One of the main goals of its creators was to make a language simpler than C and C++. 

Even though they based Java on these languages, they removed more complex features like explicit pointers concept, storage classes, operator overloading, etc. 

Platform Agnostic

The other main goal of Sun Microsystems was for Java to be highly portable, write once, and run anywhere language. Thanks to the virtual sandbox, the JVM, you can run anything written in Java on any machine, regardless of its operating system. This achieves the goal and makes for cheaper device integration and effective project management. 

Object-Oriented Programming Language

What you can do with Java is organize big modules into smaller objects and make them easier to manage, understand, and reuse. As such, the code is much more flexible and reusable, unlike procedural codes, which are more complicated to implement. 

Secure Language

By omitting explicit pointers, Java prevents risks of unauthorized access to its memory location. As an OOP language, it also allows developers to bind data and functions to a single unit and restrict access to it. Furthermore, Java provides a Security manager for each app which lets us define class access permissions. 

Supports Multithreading

A thread is the smallest unit of a process, and multithreading allows for maximum CPU utilization by running several independently from each other. Thanks to the threads’ shared memory, applications gain increased performance and efficiency. Multithreading support broadens the scope of what you can create with Java.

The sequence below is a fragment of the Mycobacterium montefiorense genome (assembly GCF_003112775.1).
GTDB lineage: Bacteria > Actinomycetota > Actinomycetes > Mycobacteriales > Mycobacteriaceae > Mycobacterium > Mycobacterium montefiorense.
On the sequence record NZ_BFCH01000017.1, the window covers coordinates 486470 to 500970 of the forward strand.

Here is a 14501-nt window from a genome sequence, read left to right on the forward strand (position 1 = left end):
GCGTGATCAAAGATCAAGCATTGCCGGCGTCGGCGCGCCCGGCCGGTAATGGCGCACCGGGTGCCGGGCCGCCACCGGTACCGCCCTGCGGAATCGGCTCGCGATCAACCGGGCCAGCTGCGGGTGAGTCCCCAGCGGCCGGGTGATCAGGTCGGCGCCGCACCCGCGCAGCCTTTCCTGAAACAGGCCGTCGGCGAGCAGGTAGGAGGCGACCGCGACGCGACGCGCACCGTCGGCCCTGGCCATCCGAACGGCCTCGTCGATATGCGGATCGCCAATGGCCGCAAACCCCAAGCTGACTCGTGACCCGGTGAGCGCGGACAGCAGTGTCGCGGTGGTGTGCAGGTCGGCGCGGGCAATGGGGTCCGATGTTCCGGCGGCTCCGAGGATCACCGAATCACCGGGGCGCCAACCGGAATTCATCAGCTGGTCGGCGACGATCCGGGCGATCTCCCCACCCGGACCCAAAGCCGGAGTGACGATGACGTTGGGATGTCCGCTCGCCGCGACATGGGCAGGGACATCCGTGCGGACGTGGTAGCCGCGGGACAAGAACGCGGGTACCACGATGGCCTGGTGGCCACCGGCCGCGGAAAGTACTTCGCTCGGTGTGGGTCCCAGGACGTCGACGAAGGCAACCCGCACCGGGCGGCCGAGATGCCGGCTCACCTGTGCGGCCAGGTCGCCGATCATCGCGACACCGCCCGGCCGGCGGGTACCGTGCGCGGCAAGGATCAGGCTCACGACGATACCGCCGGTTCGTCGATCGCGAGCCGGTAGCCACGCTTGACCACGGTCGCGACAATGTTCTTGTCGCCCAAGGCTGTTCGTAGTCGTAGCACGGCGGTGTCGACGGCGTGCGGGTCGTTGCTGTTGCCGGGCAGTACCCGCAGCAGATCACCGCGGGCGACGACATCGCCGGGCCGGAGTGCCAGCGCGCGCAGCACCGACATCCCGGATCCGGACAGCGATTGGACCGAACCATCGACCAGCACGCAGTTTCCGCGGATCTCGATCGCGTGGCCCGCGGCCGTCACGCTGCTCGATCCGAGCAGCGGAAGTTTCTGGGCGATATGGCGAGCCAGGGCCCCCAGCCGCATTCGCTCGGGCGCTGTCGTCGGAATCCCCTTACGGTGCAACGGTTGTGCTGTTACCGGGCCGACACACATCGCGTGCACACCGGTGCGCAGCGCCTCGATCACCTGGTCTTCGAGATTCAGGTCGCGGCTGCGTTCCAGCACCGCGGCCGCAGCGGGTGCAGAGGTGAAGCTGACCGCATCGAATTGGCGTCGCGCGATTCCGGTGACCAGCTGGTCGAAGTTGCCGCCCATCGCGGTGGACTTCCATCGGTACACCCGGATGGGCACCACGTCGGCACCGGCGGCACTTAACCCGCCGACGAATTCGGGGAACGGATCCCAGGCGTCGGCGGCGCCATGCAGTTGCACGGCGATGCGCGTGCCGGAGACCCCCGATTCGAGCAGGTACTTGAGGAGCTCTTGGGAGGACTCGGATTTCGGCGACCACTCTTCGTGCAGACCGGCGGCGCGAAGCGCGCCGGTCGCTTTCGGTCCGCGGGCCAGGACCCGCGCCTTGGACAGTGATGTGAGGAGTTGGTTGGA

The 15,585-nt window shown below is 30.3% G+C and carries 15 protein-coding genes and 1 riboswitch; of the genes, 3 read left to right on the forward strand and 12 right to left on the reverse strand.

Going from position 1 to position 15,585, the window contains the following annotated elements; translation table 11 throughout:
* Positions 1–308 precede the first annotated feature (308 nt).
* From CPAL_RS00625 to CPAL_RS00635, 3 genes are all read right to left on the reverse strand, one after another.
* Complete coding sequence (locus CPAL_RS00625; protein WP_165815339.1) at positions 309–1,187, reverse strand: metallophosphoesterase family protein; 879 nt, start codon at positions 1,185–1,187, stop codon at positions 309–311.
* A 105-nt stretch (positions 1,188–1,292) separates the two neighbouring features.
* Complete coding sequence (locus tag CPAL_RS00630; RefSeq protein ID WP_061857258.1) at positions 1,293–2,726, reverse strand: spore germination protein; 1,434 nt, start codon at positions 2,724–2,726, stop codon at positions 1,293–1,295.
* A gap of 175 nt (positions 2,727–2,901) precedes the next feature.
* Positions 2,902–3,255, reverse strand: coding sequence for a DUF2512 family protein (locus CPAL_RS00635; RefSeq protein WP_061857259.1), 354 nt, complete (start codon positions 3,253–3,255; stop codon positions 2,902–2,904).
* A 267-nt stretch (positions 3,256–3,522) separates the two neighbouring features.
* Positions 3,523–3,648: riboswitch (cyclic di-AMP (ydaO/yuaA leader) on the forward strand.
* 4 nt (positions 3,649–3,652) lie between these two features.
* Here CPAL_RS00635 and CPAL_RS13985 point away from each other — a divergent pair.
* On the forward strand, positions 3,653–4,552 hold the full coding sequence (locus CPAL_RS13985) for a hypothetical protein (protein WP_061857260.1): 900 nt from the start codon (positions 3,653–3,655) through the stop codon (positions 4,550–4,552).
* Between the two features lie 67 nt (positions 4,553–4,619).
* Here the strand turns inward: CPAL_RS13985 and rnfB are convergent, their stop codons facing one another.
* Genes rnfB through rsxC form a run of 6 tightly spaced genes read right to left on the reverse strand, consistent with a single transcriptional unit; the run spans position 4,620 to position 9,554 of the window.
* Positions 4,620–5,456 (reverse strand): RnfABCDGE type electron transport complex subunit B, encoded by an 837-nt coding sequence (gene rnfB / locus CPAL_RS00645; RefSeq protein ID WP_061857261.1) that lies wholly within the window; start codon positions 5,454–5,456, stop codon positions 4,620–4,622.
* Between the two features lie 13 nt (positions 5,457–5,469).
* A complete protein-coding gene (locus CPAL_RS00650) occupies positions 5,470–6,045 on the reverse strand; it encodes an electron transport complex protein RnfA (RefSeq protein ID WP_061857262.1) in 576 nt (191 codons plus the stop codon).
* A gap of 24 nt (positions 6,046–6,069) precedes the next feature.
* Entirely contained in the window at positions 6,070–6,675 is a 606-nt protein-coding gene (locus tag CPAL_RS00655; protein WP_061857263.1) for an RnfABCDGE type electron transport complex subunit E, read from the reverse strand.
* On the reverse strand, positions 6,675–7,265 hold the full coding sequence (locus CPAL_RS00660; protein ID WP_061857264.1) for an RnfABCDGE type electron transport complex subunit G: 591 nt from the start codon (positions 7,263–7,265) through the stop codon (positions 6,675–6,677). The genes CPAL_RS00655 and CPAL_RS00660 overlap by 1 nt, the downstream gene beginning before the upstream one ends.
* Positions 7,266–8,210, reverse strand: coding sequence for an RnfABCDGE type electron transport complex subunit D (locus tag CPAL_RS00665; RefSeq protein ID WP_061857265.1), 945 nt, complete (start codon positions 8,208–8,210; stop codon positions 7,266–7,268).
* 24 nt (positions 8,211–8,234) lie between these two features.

Java is a distributed language

Java provides a mechanism for sharing data and programs between multiple machines. It also supports Remote Method Invocation (RMI), enabling distributed processing. Thanks to Socket Programming and COBRA support, Java also shares objects in a distributed environment. This is one of the main reasons why businesses use Java.

Efficient Memory Allocation

Java’s memory allocation strategy primarily divides it into Heap Area and Stack Area. This allows the JVM to allocate memory from either of the two depending on requirements. 

Automatic Garbage Collection

As an automatic memory management tool that the JVM governs, this function automatically removes any object that doesn’t refer to a class from the program.

Huge Community and Regular Updates

Java has an immense community that supports its ongoing development. User groups frequently organize local meetups, providing peer learning and networking opportunities. The community also helps solve security issues by sharing experiences and support. 

Since Java’s been around for so long, troubleshooting solutions are just a Google search away. Among other organizations, one worth mentioning is OWASP. It’s an independent open-source foundation that provides guidelines and tutorials on dealing with the most widespread security risks when programming Java applications.

Cons:

Although the benefits of Java are plenty, there are certainly some notable disadvantages.

Slow Performance

The additional work of the interpreter to convert the code to machine language and the fact that everything runs in the JVM sandbox instead of natively substantially hamper Java’s speed. Another factor is that automatic garbage collection constantly works in the background and uses extra resources.

Less attractive GUI builds